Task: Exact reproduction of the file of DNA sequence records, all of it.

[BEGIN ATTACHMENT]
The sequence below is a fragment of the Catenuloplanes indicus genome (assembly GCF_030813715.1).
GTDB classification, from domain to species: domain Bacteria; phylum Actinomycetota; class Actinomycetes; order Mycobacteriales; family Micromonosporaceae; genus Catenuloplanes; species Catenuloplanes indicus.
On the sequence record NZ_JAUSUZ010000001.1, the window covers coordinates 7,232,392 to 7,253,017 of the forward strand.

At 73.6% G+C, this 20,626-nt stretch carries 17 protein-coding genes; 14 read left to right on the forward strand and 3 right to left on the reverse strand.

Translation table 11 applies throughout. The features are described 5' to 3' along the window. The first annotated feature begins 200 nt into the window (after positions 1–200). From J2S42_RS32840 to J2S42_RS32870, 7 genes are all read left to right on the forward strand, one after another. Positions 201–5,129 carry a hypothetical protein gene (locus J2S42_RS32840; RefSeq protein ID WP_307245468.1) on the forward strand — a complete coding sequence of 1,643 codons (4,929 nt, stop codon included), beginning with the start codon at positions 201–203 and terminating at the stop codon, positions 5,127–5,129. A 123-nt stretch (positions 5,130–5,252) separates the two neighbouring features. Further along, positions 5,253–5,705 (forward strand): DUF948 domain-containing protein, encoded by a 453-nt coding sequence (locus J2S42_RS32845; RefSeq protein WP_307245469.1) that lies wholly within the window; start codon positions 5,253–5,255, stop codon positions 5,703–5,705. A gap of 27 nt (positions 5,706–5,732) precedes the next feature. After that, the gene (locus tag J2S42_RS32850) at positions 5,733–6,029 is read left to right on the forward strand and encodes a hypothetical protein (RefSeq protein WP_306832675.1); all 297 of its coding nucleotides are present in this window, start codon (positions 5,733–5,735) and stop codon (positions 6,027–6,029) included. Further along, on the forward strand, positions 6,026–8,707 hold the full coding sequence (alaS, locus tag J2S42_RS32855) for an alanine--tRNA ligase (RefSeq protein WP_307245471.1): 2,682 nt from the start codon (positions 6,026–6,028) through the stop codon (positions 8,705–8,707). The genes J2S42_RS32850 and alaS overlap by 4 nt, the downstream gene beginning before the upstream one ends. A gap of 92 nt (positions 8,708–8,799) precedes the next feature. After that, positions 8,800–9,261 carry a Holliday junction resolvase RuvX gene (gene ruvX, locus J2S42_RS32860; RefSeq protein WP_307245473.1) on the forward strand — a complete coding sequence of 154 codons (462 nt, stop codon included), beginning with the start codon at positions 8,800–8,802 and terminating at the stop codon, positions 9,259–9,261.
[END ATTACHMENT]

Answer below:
The sequence below is a fragment of the Catenuloplanes indicus genome (assembly GCF_030813715.1).
GTDB classification, from domain to species: domain Bacteria; phylum Actinomycetota; class Actinomycetes; order Mycobacteriales; family Micromonosporaceae; genus Catenuloplanes; species Catenuloplanes indicus.
On the sequence record NZ_JAUSUZ010000001.1, the window covers coordinates 7,232,392 to 7,253,017 of the forward strand.

At 73.6% G+C, this 20,626-nt stretch carries 17 protein-coding genes; 14 read left to right on the forward strand and 3 right to left on the reverse strand.

Translation table 11 applies throughout. The features are described 5' to 3' along the window. The first annotated feature begins 200 nt into the window (after positions 1–200). From J2S42_RS32840 to J2S42_RS32870, 7 genes are all read left to right on the forward strand, one after another. Positions 201–5,129 carry a hypothetical protein gene (locus J2S42_RS32840; RefSeq protein ID WP_307245468.1) on the forward strand — a complete coding sequence of 1,643 codons (4,929 nt, stop codon included), beginning with the start codon at positions 201–203 and terminating at the stop codon, positions 5,127–5,129. A 123-nt stretch (positions 5,130–5,252) separates the two neighbouring features. Further along, positions 5,253–5,705 (forward strand): DUF948 domain-containing protein, encoded by a 453-nt coding sequence (locus J2S42_RS32845; RefSeq protein WP_307245469.1) that lies wholly within the window; start codon positions 5,253–5,255, stop codon positions 5,703–5,705. A gap of 27 nt (positions 5,706–5,732) precedes the next feature. After that, the gene (locus tag J2S42_RS32850) at positions 5,733–6,029 is read left to right on the forward strand and encodes a hypothetical protein (RefSeq protein WP_306832675.1); all 297 of its coding nucleotides are present in this window, start codon (positions 5,733–5,735) and stop codon (positions 6,027–6,029) included. Further along, on the forward strand, positions 6,026–8,707 hold the full coding sequence (alaS, locus tag J2S42_RS32855) for an alanine--tRNA ligase (RefSeq protein WP_307245471.1): 2,682 nt from the start codon (positions 6,026–6,028) through the stop codon (positions 8,705–8,707). The genes J2S42_RS32850 and alaS overlap by 4 nt, the downstream gene beginning before the upstream one ends. A gap of 92 nt (positions 8,708–8,799) precedes the next feature. After that, positions 8,800–9,261 carry a Holliday junction resolvase RuvX gene (gene ruvX, locus J2S42_RS32860; RefSeq protein WP_307245473.1) on the forward strand — a complete coding sequence of 154 codons (462 nt, stop codon included), beginning with the start codon at positions 8,800–8,802 and terminating at the stop codon, positions 9,259–9,261.